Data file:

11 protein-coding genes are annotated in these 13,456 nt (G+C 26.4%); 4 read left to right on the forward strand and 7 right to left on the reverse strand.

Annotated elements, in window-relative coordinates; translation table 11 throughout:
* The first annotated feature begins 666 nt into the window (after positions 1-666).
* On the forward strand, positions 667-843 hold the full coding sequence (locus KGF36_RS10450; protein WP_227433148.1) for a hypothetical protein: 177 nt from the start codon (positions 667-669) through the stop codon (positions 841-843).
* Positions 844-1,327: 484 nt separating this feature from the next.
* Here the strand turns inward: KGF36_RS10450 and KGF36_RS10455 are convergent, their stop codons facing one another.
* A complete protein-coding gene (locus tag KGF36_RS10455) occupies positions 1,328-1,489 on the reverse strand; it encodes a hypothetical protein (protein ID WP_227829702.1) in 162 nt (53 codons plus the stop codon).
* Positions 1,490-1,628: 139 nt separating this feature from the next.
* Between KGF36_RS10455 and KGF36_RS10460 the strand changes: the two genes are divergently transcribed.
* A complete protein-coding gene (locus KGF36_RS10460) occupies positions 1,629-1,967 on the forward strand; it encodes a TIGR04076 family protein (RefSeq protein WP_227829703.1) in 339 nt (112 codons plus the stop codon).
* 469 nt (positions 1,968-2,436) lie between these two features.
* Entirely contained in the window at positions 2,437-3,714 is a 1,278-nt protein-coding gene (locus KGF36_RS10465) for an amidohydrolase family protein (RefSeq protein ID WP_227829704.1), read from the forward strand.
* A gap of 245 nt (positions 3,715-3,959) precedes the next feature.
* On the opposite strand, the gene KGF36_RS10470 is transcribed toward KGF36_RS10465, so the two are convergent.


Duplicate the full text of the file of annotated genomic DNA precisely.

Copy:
11 protein-coding genes are annotated in these 13,456 nt (G+C 26.4%); 4 read left to right on the forward strand and 7 right to left on the reverse strand.

Annotated elements, in window-relative coordinates; translation table 11 throughout:
* The first annotated feature begins 666 nt into the window (after positions 1-666).
* On the forward strand, positions 667-843 hold the full coding sequence (locus KGF36_RS10450; protein WP_227433148.1) for a hypothetical protein: 177 nt from the start codon (positions 667-669) through the stop codon (positions 841-843).
* Positions 844-1,327: 484 nt separating this feature from the next.
* Here the strand turns inward: KGF36_RS10450 and KGF36_RS10455 are convergent, their stop codons facing one another.
* A complete protein-coding gene (locus tag KGF36_RS10455) occupies positions 1,328-1,489 on the reverse strand; it encodes a hypothetical protein (protein ID WP_227829702.1) in 162 nt (53 codons plus the stop codon).
* Positions 1,490-1,628: 139 nt separating this feature from the next.
* Between KGF36_RS10455 and KGF36_RS10460 the strand changes: the two genes are divergently transcribed.
* A complete protein-coding gene (locus KGF36_RS10460) occupies positions 1,629-1,967 on the forward strand; it encodes a TIGR04076 family protein (RefSeq protein WP_227829703.1) in 339 nt (112 codons plus the stop codon).
* 469 nt (positions 1,968-2,436) lie between these two features.
* Entirely contained in the window at positions 2,437-3,714 is a 1,278-nt protein-coding gene (locus KGF36_RS10465) for an amidohydrolase family protein (RefSeq protein ID WP_227829704.1), read from the forward strand.
* A gap of 245 nt (positions 3,715-3,959) precedes the next feature.
* On the opposite strand, the gene KGF36_RS10470 is transcribed toward KGF36_RS10465, so the two are convergent.